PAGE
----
Partitioning for new computer?

Partitioning for new computer?

Post by Michae » Wed, 23 Jun 1999 04:00:00



I am having a new computer built on which I would like to try out Linux as
well as Win 98.
Untill I can get a second hard drive can I partition my present hard drive
to run both?
If so could I then remove all traces of Linux and move it to the new hard
drive when I get it?
If someone could direct me to the proper How-To's it would be a great help.
The hard drive I have is a Maxtor Diamond max plus 5120 10.2Gb.
Thanks in advance.
            Michael
 
 
 

Partitioning for new computer?

Post by wizar » Wed, 23 Jun 1999 04:00:00



> I am having a new computer built on which I would like to try out Linux as
> well as Win 98.
> Untill I can get a second hard drive can I partition my present hard drive
> to run both?
> If so could I then remove all traces of Linux and move it to the new hard
> drive when I get it?
> If someone could direct me to the proper How-To's it would be a great help.
> The hard drive I have is a Maxtor Diamond max plus 5120 10.2Gb.
> Thanks in advance.
>             Michael

The answers more or less are yes to all of the above.    Search around online
an you will find info about installing Linux.    At the very minimum you will
need two partitions for linux.    There are limits to where the parttion with
the boot files can go ( at least with older versions of LiLo).

Actually having two drives can give you a performance boost in both Windows
and linux environments.    Putting the swap partitions on another drive
sitting on a SEPERATE IDE controller will boost performance.

Dave

 
 
 

Partitioning for new computer?

Post by Timothy Murp » Thu, 24 Jun 1999 04:00:00



>I am having a new computer built on which I would like to try out Linux as
>well as Win 98.
>Untill I can get a second hard drive can I partition my present hard drive
>to run both?

No problem.
In fact there is no advantage in having 2 drives.

Quote:>If so could I then remove all traces of Linux and move it to the new hard
>drive when I get it?

Easily.

Quote:>If someone could direct me to the proper How-To's it would be a great help.
>The hard drive I have is a Maxtor Diamond max plus 5120 10.2Gb.

I would get RedHat-6.0 (eg from www.cheapbytes.com for $2)
and read the rhmanual on the subject.
Basically, when you install RedHat Linux you are asked
if you want to partition the disk,
and can use DiskDruid or fdisk for this.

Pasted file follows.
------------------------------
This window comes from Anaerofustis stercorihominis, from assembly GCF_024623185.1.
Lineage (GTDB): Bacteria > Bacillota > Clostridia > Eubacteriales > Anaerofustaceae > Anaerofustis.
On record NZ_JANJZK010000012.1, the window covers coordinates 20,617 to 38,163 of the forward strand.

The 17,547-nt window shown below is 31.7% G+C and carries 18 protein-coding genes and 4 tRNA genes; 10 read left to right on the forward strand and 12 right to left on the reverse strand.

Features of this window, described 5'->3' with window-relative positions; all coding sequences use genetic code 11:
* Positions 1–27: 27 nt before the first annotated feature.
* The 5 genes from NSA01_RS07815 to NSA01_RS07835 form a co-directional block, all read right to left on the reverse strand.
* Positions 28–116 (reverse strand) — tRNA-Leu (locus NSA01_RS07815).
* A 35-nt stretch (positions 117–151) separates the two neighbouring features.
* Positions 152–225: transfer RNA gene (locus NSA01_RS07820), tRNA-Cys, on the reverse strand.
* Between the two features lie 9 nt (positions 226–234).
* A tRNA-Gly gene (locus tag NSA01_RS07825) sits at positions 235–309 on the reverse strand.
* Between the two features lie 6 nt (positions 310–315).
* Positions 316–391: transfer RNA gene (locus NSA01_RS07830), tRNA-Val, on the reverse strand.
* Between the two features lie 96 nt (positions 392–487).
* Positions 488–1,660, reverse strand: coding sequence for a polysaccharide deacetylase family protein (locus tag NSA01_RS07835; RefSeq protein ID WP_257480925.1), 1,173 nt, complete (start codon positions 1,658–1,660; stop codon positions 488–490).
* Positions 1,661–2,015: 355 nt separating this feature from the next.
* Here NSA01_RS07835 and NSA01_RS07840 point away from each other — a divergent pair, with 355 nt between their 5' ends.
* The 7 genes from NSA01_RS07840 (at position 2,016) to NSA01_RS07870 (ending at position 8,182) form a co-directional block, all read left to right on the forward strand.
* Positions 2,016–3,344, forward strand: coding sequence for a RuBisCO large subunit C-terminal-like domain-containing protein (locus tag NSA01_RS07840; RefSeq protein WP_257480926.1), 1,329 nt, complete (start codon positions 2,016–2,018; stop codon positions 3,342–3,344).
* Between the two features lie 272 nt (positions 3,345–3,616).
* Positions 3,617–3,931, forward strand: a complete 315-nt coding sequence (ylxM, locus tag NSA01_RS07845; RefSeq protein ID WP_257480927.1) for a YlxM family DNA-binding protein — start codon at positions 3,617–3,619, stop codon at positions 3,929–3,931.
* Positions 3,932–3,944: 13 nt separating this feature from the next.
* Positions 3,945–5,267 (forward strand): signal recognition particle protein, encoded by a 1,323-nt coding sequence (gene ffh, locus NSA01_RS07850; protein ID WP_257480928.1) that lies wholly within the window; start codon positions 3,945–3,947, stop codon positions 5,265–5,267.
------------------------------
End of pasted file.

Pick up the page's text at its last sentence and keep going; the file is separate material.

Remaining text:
(I would use fdisk.)

I have a 9GB disk with 10 partitions (I think): vis
NT (1GB), DOS (64MB), /boot (32 MB), / (1GB), /usr/share (1GB),
/usr/local (1GB), /usr/src (1GB), /opt (1GB), /usr/tmp (1GB), swap (250MB).
All except the first 2 are Linux partitions.
The last 8 are logical partitions in an extended partition.

I think it is a good idea to have a lot of partitions
though some people disagree.
It is better to have /boot (or / if there isn't a /boot partition)
near the beginning of the disk.

As to getting rid of Linux from a disk,
if you format a partition you get rid of the info on it.

--
Timothy Murphy  

tel: +353-1-2842366
s-mail: School of Mathematics, Trinity College, Dublin 2, Ireland

 
 
 

Partitioning for new computer?

Post by Walter L. William » Fri, 25 Jun 1999 04:00:00



> I would get RedHat-6.0 (eg from www.cheapbytes.com for $2)
> and read the rhmanual on the subject.
> Basically, when you install RedHat Linux you are asked
> if you want to partition the disk,
> and can use DiskDruid or fdisk for this.
> (I would use fdisk.)

 Michael

Red Hat is a good distro. They are all a little different. Find one that
suits you. I started with Caldera OL 1.0, then I went to Red Hat 4.2 then
5.0. I now use SuSE 6.0 and find that fills my needs. Internet connectivity
was easy to setup and When I learn more about networking I hope
that will be easy to setup as well, with YaST.

Be open minded like the software.

Walt in Utah

 
 
 

1. Separate /boot partition needed for new computers ?

Hi all.

Condensed :

I just bought a new computer. Do I still need a small partition at the
beginning of a drive to place the /boot directory so that the Linux kernel
will be in the first 1024 cylinders of a drive like I had to do with my 486 ?

The Story :

When I had my 486, I had to make a small ( ~4MB ) partition at the beginning
of my hard drive and put the /boot directory in order to ensure that the
kernel was within the 1024 cylinder limit so that Linux will boot properly. I
then had a 1 gig partition for Windows, another gig for Linux, and several
megabytes for a Linux swap partition.

I recently bought myself a new computer and would lke to install NT and Linux
on it. I partitioned the drive in exactly the same manner, with the 4MB
partition as the first. I then installed Windows 95 on the second and Linux on
the third and four partitions respectively.

When I tried to install NT on top of Windows 95, I found that NT refused to
install onto what was drive C: but was not the first partition on the drive.
I understand that if C: was the first partition, NT would be happy. Can I
repartition the drive so that C: is the first partition, and have Linux lie at
the back of the disk ? Will there be any problems in booting Linux then ?

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